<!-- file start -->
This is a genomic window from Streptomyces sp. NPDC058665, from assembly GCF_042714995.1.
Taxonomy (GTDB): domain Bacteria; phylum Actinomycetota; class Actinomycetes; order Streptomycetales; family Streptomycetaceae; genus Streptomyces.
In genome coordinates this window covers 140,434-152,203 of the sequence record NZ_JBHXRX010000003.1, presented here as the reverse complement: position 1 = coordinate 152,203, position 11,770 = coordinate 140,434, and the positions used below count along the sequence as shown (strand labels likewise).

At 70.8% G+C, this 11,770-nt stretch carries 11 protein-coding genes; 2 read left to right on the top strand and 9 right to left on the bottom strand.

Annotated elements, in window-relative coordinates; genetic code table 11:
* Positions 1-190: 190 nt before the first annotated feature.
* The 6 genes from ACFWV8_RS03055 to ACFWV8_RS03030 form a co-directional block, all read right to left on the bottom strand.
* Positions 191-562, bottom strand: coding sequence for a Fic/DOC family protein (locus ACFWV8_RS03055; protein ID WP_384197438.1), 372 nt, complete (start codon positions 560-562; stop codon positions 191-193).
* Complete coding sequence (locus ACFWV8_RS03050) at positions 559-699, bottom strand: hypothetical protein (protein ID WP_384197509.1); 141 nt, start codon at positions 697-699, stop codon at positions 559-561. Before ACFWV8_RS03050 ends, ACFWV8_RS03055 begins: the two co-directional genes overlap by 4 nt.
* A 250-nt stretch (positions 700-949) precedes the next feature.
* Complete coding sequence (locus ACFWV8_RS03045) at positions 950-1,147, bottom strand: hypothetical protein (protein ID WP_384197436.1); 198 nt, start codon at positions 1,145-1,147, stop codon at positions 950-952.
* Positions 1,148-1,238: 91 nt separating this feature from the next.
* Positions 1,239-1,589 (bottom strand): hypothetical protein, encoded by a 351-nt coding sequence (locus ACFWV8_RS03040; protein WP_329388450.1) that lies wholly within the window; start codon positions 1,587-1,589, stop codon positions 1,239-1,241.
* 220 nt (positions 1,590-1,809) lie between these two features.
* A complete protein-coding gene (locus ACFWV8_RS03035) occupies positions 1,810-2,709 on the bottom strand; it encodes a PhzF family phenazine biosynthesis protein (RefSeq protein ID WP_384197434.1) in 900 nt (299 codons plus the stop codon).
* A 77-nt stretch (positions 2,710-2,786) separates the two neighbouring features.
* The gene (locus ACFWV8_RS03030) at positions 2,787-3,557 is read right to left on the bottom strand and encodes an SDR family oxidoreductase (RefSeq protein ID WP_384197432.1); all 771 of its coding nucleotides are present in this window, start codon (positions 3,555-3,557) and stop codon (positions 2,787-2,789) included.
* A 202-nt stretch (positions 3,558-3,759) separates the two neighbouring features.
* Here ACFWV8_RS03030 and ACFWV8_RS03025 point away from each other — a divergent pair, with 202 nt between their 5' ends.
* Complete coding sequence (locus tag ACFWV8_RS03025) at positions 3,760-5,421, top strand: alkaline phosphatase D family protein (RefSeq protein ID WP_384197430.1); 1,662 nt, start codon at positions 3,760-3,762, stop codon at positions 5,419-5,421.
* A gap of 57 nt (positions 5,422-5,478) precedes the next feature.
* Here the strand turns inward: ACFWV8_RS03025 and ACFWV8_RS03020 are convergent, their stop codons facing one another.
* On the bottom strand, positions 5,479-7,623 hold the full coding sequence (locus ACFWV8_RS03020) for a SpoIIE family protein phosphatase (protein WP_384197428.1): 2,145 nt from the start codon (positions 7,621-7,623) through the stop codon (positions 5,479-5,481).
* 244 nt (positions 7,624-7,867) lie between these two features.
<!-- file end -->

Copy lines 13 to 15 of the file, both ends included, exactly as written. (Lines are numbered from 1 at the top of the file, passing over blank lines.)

* Positions 1,239-1,589 (bottom strand): hypothetical protein, encoded by a 351-nt coding sequence (locus ACFWV8_RS03040; protein WP_329388450.1) that lies wholly within the window; start codon positions 1,587-1,589, stop codon positions 1,239-1,241.
* 220 nt (positions 1,590-1,809) lie between these two features.
* A complete protein-coding gene (locus ACFWV8_RS03035) occupies positions 1,810-2,709 on the bottom strand; it encodes a PhzF family phenazine biosynthesis protein (RefSeq protein ID WP_384197434.1) in 900 nt (299 codons plus the stop codon).